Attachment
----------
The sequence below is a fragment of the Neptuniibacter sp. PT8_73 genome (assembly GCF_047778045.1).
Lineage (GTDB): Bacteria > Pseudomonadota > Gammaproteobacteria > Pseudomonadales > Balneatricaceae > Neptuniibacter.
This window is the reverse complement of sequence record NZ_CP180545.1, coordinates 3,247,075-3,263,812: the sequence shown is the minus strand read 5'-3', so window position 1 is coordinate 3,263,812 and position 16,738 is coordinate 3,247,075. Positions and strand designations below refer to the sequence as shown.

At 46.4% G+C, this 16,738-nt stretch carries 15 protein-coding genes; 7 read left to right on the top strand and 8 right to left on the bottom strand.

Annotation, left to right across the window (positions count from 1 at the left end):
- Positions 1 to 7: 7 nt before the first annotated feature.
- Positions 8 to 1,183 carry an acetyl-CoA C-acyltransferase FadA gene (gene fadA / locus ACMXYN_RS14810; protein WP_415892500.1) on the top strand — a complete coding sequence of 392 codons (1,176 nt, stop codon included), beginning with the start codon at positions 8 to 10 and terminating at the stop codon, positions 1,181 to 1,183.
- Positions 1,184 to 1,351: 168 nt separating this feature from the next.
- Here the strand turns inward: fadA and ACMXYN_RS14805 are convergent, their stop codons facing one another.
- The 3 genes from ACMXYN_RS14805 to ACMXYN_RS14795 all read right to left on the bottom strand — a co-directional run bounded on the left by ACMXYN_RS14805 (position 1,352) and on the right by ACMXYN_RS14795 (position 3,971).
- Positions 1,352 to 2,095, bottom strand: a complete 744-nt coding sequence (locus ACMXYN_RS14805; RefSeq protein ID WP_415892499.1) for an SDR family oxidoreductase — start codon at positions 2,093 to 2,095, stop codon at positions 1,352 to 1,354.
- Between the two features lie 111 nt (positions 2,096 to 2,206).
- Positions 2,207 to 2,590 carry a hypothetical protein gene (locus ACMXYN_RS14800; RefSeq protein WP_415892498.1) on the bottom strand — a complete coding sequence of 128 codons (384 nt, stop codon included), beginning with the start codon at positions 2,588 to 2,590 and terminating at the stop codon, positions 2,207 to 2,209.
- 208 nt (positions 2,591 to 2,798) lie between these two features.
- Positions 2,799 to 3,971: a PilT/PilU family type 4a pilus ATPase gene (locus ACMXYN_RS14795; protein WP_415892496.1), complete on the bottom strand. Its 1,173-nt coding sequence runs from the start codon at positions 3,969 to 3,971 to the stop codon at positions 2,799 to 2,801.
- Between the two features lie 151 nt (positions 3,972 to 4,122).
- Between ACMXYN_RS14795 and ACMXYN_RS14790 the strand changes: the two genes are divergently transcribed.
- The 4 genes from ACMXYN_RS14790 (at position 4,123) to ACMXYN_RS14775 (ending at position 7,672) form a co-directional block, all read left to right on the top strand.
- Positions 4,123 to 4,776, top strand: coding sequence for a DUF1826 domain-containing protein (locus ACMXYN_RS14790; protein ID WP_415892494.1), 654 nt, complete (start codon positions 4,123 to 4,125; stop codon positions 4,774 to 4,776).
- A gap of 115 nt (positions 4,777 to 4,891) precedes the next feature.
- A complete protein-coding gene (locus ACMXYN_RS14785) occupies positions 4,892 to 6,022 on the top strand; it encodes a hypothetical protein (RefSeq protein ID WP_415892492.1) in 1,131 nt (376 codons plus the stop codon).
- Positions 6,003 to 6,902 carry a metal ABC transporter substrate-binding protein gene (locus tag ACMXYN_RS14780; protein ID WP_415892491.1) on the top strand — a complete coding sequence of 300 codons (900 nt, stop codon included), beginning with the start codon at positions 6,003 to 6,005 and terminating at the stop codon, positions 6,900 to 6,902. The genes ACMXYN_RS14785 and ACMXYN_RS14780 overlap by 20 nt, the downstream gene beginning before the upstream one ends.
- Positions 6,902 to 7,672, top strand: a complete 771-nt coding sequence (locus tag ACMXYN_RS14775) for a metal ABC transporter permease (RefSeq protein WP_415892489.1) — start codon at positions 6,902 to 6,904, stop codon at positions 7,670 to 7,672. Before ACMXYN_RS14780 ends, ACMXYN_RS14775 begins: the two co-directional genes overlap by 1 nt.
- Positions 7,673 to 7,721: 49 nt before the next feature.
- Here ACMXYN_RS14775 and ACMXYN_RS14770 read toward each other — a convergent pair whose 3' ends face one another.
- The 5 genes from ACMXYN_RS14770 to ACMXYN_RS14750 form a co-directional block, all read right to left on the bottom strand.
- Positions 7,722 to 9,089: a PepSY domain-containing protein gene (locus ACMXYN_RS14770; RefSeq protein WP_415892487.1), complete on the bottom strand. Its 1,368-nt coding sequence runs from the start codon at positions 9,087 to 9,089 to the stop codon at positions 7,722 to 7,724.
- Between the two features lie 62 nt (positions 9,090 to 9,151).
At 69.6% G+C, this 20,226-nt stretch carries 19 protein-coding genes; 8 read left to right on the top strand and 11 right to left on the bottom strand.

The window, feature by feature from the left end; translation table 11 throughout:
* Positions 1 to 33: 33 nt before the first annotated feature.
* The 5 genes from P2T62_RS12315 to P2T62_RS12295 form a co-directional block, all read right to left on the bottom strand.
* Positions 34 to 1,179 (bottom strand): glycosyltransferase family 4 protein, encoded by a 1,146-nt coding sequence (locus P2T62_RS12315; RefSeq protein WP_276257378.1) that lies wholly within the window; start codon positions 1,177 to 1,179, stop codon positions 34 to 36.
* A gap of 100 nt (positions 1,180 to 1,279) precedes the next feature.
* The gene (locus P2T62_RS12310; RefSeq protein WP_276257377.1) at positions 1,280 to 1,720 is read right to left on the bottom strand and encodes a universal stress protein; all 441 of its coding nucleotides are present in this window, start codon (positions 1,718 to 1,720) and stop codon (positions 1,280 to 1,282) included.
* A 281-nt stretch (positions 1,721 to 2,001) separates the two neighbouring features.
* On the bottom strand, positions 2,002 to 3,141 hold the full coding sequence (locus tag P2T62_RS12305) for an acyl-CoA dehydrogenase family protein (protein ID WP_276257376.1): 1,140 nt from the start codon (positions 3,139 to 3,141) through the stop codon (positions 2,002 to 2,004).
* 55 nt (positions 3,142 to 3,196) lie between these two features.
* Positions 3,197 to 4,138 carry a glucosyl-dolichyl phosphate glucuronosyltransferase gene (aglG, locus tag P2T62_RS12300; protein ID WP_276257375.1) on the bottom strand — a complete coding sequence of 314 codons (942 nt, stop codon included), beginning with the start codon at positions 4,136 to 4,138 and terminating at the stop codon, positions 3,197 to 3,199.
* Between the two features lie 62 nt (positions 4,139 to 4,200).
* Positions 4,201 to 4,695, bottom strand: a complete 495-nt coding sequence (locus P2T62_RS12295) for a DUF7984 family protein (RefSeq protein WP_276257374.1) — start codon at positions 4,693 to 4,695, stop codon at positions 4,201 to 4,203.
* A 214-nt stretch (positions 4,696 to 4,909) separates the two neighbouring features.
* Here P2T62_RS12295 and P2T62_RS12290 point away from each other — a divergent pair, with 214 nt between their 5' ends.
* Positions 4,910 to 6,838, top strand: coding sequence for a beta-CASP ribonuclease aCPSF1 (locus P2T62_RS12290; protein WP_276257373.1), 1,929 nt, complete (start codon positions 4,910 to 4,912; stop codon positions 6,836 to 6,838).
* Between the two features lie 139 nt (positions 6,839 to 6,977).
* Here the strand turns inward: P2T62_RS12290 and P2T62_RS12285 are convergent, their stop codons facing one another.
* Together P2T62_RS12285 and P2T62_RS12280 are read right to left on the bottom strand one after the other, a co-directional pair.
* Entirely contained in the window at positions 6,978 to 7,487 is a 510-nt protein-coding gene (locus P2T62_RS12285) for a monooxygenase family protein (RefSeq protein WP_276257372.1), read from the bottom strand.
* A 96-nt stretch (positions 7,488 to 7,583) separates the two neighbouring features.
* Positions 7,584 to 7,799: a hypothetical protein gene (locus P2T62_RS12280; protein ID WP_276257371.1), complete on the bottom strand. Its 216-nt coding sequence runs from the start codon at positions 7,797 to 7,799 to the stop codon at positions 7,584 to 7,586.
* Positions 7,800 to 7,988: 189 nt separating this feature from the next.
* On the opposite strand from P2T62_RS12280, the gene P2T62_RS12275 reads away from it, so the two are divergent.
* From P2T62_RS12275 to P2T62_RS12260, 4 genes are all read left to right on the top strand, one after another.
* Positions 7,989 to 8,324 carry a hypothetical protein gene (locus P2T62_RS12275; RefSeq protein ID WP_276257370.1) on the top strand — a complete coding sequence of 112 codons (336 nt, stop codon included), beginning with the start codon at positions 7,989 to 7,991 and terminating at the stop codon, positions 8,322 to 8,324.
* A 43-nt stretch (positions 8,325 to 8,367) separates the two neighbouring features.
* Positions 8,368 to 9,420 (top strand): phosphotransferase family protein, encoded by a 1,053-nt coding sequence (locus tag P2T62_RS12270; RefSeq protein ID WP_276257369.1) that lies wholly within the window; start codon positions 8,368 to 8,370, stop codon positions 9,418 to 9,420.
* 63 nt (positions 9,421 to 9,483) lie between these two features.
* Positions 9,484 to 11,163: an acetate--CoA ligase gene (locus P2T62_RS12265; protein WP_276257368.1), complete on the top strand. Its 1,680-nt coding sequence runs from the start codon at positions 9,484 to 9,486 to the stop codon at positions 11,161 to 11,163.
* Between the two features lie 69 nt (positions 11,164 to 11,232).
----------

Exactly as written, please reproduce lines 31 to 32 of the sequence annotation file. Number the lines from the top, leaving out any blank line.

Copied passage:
* Positions 1 to 33: 33 nt before the first annotated feature.
* The 5 genes from P2T62_RS12315 to P2T62_RS12295 form a co-directional block, all read right to left on the bottom strand.